Bathing in the Cloud
Project details ↳Graduation project Design Academy Eindhoven 2020
↳Melkweg Award nominee
‘The cloud’ is not just a magical place in the sky. It’s much more down to earth. In fact,it’s a warehouse full of rows and rows of computers all providing you with data and generating massive amounts of heat in the process.
Lucas de Ruiter sought to demystify the invisible world of the data centre through four photographic techniques, each revealing different information about its inner workings. Understanding the thermal properties of the building led to a speculative concept: what if that energy could be sustainably reused to heat a spa? With aesthetics inspired by the centre itself, this bathhouse invites visitors to experience the physicality of the cloud by submerging themselves in its steamy heat.
Digital photography. To show the space where this photo-series takes place and all its details and to give context to the rest of the images.
Thermal Imaging. This technique allows you to see heat. It works because things that are hot radiate waves that are almost like light and there for are able to be photographed. The hotter the object more energy it releases,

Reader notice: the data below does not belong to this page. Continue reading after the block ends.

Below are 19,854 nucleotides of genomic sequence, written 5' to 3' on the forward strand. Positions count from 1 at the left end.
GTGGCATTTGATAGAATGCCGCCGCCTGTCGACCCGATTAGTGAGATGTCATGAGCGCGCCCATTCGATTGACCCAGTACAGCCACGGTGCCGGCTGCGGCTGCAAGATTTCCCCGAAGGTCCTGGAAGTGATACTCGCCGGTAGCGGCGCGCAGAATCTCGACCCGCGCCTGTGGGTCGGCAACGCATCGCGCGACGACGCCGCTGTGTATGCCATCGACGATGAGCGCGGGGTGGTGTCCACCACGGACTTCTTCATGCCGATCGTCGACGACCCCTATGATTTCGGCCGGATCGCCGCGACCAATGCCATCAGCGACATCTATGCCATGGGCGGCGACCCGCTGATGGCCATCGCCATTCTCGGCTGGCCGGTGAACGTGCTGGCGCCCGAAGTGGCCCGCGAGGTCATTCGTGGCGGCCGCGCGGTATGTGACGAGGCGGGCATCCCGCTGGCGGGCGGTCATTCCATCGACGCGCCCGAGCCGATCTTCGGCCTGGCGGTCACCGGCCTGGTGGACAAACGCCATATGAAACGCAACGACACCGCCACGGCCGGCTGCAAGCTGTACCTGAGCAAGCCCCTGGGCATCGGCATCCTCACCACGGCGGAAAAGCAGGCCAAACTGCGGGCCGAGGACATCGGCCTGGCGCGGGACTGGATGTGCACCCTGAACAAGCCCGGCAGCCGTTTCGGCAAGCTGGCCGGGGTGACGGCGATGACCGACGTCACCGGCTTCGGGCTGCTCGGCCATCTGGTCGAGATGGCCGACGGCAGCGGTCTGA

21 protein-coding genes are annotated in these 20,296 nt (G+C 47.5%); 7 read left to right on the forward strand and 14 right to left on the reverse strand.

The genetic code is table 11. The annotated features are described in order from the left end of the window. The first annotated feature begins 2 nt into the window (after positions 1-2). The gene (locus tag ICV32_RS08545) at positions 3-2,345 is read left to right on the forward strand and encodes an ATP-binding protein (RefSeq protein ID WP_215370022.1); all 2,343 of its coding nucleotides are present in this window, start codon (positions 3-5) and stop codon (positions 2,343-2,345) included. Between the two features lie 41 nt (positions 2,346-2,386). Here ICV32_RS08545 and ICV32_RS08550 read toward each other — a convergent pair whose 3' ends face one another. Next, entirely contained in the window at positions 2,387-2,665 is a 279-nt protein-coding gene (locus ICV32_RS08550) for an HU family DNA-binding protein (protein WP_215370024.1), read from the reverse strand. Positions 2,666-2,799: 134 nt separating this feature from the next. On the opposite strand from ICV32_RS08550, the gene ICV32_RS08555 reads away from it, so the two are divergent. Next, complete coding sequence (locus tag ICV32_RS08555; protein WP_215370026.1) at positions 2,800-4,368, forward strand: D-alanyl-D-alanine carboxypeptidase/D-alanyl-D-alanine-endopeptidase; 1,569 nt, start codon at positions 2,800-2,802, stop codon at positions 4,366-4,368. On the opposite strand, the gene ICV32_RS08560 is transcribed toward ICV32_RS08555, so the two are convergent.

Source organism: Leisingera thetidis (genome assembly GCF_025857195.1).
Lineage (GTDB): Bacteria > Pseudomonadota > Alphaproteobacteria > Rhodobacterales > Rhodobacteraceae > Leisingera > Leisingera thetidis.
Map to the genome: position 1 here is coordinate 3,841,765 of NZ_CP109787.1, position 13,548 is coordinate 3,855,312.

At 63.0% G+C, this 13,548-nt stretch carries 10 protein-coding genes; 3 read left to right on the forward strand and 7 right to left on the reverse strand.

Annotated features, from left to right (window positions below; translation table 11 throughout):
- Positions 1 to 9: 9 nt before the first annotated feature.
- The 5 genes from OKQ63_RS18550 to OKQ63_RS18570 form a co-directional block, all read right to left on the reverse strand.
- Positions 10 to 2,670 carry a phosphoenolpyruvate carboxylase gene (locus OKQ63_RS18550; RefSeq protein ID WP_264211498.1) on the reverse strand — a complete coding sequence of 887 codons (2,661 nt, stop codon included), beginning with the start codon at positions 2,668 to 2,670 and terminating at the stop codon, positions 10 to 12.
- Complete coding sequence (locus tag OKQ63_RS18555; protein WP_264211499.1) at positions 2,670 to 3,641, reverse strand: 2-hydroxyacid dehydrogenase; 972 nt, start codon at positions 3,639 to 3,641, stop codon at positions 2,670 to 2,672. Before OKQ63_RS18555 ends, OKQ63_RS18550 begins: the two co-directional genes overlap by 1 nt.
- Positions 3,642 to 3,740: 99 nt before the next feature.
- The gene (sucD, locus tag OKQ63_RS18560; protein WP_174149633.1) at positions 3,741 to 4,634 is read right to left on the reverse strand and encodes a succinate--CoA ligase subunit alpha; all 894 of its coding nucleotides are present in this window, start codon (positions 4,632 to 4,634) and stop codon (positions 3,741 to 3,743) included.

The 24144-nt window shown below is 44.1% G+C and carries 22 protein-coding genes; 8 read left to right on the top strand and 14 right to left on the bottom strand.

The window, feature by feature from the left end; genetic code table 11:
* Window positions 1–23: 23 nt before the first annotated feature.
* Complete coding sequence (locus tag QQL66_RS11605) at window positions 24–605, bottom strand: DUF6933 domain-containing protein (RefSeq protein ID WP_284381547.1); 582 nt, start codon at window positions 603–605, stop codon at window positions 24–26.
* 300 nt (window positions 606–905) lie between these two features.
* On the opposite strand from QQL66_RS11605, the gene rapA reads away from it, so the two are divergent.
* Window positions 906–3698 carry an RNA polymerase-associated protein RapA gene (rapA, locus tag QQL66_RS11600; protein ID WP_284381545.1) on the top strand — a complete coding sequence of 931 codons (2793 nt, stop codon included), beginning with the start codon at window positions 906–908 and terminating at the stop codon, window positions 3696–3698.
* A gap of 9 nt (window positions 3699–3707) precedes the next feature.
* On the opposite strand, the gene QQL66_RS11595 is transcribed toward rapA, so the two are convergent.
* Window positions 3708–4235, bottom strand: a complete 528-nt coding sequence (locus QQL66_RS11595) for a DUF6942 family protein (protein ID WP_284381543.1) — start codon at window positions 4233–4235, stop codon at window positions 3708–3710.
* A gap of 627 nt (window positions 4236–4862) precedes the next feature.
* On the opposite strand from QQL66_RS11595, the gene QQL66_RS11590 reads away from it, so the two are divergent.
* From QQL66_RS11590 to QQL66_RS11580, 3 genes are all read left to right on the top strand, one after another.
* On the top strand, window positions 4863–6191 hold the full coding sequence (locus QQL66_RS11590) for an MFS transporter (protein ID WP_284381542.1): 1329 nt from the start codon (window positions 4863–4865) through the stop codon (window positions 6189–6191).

so the brighter the spot the hotter it is. The data-center actually only exist to host and cool down computers, so here we can see how these servers produce heat and how they are being cooled.
Photogrammetry. It is a technique that uses images taken from different perspectives of the same object to reconstruct a 3D model it. It is the same as your eyes work, you have two of them so you can estimate depth. This technique uses hundreds of eyes to gave you a completely understand the space its looking at.
This is done so I can measure how big everything is. What the shape of the building is to accurately recreate a 3D model which than is used for creating a simulation and designing other things off it.
Computational Fluid Dynamics. Because I cant stick my camera’s inside every pipe of the data-center I need to use this technique to visualise the its inner workings. This technique simulates how air or water flows through a space and transports heat.
Below you see the servers blasting out hot air in the rooms. This is heat is converted into water, pumped through pipes to the roof where it is expelled by air-conditioning units.